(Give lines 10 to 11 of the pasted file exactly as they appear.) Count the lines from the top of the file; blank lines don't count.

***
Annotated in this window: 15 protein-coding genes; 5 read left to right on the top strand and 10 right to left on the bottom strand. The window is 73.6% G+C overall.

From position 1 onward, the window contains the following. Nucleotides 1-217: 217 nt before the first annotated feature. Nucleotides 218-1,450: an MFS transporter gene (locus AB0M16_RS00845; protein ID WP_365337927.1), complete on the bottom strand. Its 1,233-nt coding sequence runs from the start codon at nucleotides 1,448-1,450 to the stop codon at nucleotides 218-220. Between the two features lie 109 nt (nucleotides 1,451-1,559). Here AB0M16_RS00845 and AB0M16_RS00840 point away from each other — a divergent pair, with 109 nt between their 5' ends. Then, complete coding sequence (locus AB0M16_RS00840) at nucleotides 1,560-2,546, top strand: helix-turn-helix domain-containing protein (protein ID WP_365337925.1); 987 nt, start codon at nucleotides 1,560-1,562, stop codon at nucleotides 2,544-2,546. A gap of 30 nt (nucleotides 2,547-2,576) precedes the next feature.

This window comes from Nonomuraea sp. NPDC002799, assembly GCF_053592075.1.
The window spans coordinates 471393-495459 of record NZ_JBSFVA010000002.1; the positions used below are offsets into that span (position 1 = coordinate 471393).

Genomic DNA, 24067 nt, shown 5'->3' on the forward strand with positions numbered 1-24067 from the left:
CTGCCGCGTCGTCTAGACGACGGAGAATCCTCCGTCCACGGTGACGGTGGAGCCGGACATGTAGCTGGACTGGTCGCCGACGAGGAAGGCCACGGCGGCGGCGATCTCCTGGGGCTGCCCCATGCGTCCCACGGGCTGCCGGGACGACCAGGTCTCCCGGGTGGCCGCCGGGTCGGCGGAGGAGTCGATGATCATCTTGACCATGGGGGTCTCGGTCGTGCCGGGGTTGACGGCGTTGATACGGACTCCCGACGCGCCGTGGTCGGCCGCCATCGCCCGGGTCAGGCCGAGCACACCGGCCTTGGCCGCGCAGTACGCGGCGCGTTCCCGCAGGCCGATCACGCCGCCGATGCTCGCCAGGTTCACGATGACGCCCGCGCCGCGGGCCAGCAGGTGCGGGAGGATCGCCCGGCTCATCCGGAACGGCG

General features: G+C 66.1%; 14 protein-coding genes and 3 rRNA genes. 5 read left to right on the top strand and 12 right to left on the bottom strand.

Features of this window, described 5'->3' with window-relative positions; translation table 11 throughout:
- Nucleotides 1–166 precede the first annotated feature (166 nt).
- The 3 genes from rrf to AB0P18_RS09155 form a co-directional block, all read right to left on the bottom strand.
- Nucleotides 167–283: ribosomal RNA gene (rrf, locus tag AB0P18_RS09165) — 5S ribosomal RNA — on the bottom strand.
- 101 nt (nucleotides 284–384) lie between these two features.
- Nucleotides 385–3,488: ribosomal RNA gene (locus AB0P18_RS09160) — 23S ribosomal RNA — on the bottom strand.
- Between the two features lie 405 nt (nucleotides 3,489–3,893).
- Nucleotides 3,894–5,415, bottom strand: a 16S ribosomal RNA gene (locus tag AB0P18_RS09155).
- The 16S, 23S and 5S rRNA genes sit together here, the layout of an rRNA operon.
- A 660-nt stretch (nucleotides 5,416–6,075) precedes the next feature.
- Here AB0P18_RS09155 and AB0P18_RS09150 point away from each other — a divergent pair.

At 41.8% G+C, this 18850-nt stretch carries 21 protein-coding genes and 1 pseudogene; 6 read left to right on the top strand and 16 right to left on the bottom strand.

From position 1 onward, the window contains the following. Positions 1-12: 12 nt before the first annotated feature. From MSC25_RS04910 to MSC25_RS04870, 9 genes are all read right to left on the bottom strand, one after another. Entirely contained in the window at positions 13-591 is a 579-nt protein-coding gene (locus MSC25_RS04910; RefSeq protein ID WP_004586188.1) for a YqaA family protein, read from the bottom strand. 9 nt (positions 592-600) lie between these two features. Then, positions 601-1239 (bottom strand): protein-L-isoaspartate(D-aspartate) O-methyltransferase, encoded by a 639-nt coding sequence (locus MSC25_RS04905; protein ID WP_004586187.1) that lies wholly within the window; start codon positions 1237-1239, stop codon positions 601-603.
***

- The 3 genes from rrf to AB0P18_RS09155 form a co-directional block, all read right to left on the bottom strand.
- Nucleotides 167–283: ribosomal RNA gene (rrf, locus tag AB0P18_RS09165) — 5S ribosomal RNA — on the bottom strand.